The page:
Drill your holes and mount on ear wires. Now, let’s do something else with this to add some texture for the cell phone dangle. After that, we’re going to talk about wax paper for a moment.

As before, make your circle and cut out the heart center. Bake it. Press the heart into the center. Sand the edges. Cover the entire front with a layer of MagicGlos. Not just the heart this time - cover the whole thing. Cure it. Flip it over and use the tip of your finger to apply a very small amount of Magic-Glos. to the back side of the heart. You don’t want full coverage here. You want to take advantage of the property that keeps it from making a solid layer. Let it separate and leave little areas that have no new Magic-Glos. Cure it.

Unfortunately this stuff is camera-shy! Once cured on the BACK of the piece, from the front this looks like good old fashioned privacy glass. Drill the hole and turn it into a cell phone dangle or a small pendant. Or make another one just like it for a different take on earrings.

ABOUT WAX PAPER Yes, you CAN use wax paper instead of #1 plastic. to make the little heart windows. Put the raw clay on the wax paper and cut out the two heart cavities just as before, and fill with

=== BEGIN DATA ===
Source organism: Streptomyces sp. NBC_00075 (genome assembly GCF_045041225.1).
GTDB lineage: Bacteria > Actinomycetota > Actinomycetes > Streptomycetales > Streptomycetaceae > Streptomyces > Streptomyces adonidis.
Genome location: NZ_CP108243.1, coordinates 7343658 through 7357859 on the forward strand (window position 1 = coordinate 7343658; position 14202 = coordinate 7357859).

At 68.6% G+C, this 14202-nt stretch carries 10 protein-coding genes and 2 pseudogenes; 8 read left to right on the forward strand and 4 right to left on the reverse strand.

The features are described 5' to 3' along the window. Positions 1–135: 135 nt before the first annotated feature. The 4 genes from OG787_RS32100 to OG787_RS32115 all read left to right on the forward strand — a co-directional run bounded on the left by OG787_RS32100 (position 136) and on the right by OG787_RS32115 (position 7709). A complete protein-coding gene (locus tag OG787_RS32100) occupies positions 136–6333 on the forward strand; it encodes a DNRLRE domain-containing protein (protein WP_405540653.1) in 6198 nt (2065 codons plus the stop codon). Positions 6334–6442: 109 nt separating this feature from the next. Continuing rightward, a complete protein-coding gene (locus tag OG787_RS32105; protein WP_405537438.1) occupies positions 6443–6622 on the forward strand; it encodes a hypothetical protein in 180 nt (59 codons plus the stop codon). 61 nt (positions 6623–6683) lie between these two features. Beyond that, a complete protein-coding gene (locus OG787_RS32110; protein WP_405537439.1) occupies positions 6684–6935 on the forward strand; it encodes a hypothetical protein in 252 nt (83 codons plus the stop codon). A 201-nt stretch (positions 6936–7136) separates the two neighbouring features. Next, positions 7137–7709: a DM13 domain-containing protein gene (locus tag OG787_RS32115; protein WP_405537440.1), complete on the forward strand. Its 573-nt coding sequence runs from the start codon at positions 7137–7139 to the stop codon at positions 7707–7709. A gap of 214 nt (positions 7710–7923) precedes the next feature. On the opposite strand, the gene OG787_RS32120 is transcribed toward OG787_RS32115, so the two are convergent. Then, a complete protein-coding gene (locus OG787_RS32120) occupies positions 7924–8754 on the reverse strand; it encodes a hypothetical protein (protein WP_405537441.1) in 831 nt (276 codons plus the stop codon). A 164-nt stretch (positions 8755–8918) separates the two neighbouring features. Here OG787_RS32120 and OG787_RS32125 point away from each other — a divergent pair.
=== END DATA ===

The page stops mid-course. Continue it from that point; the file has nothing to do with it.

Magic-Glos then cure it. Remove the raw clay. Now it gets just a bit tricky. Go ahead and peel the cured hearts off the wax paper. It will leave a bit of wax residue, and it could also leave a bit of “paper fuzz”. No problem. Wash it off with water. Gently rub it but don’t use anything abrasive that will scratch the Magic-Glos. It will still look a bit hazy. No problem. Dry it thoroughly, flip it over and put a coating of Magic-Glos on the back side and cure it. Your heart will now be clear, as long as you removed all of the wax and paper fuzz. This approach can be used to make little windows in anything that is flat. It just needs to be small enough to fit into the UV lamp, or you need a sunny day in order to cure larger items. But, what about CURVED surfaces? Hmmmmmm. Check out last month’s project to make an oval candy box with windows on the front! Tutorial by Jill Kollmann: http://www.jkollmann.etsy.com/


Window Dangles